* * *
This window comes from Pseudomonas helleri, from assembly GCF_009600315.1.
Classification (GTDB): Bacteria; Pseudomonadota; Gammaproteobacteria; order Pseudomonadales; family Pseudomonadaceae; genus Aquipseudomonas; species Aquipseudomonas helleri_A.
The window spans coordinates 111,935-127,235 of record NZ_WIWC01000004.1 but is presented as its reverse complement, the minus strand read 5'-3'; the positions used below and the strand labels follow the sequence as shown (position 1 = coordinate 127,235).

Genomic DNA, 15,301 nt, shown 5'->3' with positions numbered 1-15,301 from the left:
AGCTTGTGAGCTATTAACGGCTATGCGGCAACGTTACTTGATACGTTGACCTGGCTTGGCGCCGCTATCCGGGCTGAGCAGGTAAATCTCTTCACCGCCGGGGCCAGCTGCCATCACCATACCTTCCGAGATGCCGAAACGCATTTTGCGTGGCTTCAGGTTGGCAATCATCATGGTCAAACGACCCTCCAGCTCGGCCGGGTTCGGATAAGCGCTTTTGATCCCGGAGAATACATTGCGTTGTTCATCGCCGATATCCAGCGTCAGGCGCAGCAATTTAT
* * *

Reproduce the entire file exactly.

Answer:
This window comes from Pseudomonas helleri, from assembly GCF_009600315.1.
Classification (GTDB): Bacteria; Pseudomonadota; Gammaproteobacteria; order Pseudomonadales; family Pseudomonadaceae; genus Aquipseudomonas; species Aquipseudomonas helleri_A.
The window spans coordinates 111,935-127,235 of record NZ_WIWC01000004.1 but is presented as its reverse complement, the minus strand read 5'-3'; the positions used below and the strand labels follow the sequence as shown (position 1 = coordinate 127,235).

Genomic DNA, 15,301 nt, shown 5'->3' with positions numbered 1-15,301 from the left:
AGCTTGTGAGCTATTAACGGCTATGCGGCAACGTTACTTGATACGTTGACCTGGCTTGGCGCCGCTATCCGGGCTGAGCAGGTAAATCTCTTCACCGCCGGGGCCAGCTGCCATCACCATACCTTCCGAGATGCCGAAACGCATTTTGCGTGGCTTCAGGTTGGCAATCATCATGGTCAAACGACCCTCCAGCTCGGCCGGGTTCGGATAAGCGCTTTTGATCCCGGAGAATACATTGCGTTGTTCATCGCCGATATCCAGCGTCAGGCGCAGCAATTTAT